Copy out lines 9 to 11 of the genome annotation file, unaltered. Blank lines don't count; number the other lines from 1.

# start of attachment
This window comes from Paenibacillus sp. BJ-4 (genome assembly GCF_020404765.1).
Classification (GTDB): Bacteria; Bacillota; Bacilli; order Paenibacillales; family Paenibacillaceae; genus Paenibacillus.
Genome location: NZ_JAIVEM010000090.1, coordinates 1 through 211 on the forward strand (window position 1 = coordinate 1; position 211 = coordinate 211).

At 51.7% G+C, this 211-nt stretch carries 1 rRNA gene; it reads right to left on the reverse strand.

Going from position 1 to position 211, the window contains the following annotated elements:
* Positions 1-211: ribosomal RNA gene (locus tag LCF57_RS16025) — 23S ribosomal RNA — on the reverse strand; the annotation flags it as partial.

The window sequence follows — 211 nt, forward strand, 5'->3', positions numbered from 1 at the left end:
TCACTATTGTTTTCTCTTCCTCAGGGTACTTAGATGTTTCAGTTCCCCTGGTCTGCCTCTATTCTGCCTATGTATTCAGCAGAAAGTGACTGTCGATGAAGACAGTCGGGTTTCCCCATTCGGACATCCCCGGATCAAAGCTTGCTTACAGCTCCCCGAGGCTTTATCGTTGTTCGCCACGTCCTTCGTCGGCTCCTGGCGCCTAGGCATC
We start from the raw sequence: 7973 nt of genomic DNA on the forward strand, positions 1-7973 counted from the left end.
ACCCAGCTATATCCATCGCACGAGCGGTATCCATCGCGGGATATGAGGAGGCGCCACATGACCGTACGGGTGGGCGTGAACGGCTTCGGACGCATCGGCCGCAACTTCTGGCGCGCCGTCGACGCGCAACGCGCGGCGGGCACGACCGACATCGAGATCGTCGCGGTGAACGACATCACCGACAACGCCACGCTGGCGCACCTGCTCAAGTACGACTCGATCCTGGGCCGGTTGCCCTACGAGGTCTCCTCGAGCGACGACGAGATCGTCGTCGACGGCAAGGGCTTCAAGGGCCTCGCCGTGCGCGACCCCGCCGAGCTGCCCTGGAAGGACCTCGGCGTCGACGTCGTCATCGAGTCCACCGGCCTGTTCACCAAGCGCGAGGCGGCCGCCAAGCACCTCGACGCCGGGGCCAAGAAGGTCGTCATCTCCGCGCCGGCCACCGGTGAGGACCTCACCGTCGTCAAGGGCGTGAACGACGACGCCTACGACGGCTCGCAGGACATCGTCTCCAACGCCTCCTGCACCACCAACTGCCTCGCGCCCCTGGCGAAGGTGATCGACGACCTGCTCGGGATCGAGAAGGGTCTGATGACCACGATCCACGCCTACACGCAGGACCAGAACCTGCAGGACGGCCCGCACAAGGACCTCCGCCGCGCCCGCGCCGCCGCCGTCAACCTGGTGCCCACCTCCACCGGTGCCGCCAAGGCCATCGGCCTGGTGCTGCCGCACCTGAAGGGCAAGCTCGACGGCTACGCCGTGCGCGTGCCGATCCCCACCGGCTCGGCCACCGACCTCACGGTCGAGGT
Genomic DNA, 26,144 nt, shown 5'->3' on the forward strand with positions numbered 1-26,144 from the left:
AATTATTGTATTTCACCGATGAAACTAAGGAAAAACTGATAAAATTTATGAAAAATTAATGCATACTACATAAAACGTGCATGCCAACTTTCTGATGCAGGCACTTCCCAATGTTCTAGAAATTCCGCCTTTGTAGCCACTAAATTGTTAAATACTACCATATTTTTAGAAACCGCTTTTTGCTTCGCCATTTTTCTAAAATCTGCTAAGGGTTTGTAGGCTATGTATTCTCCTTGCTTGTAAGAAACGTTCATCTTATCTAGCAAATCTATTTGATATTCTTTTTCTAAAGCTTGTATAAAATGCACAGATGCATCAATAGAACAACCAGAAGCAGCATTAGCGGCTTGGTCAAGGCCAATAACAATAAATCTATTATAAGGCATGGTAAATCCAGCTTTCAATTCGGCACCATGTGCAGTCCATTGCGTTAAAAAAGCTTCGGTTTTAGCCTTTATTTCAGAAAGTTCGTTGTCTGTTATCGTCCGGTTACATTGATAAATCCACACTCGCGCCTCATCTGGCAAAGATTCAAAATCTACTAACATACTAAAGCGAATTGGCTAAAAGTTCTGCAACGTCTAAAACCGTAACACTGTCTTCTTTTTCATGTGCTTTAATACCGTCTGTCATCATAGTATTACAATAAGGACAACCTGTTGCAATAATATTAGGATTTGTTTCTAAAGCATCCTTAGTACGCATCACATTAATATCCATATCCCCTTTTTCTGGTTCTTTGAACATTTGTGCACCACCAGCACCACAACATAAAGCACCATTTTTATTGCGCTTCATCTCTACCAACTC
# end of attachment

We start from the raw sequence: 7973 nt of genomic DNA on the forward strand, positions 1-7973 counted from the left end.
ACCCAGCTATATCCATCGCACGAGCGGTATCCATCGCGGGATATGAGGAGGCGCCACATGACCGTACGGGTGGGCGTGAACGGCTTCGGACGCATCGGCCGCAACTTCTGGCGCGCCGTCGACGCGCAACGCGCGGCGGGCACGACCGACATCGAGATCGTCGCGGTGAACGACATCACCGACAACGCCACGCTGGCGCACCTGCTCAAGTACGACTCGATCCTGGGCCGGTTGCCCTACGAGGTCTCCTCGAGCGACGACGAGATCGTCGTCGACGGCAAGGGCTTCAAGGGCCTCGCCGTGCGCGACCCCGCCGAGCTGCCCTGGAAGGACCTCGGCGTCGACGTCGTCATCGAGTCCACCGGCCTGTTCACCAAGCGCGAGGCGGCCGCCAAGCACCTCGACGCCGGGGCCAAGAAGGTCGTCATCTCCGCGCCGGCCACCGGTGAGGACCTCACCGTCGTCAAGGGCGTGAACGACGACGCCTACGACGGCTCGCAGGACATCGTCTCCAACGCCTCCTGCACCACCAACTGCCTCGCGCCCCTGGCGAAGGTGATCGACGACCTGCTCGGGATCGAGAAGGGTCTGATGACCACGATCCACGCCTACACGCAGGACCAGAACCTGCAGGACGGCCCGCACAAGGACCTCCGCCGCGCCCGCGCCGCCGCCGTCAACCTGGTGCCCACCTCCACCGGTGCCGCCAAGGCCATCGGCCTGGTGCTGCCGCACCTGAAGGGCAAGCTCGACGGCTACGCCGTGCGCGTGCCGATCCCCACCGGCTCGGCCACCGACCTCACGGTCGAGGT
Genomic DNA, 26,144 nt, shown 5'->3' on the forward strand with positions numbered 1-26,144 from the left: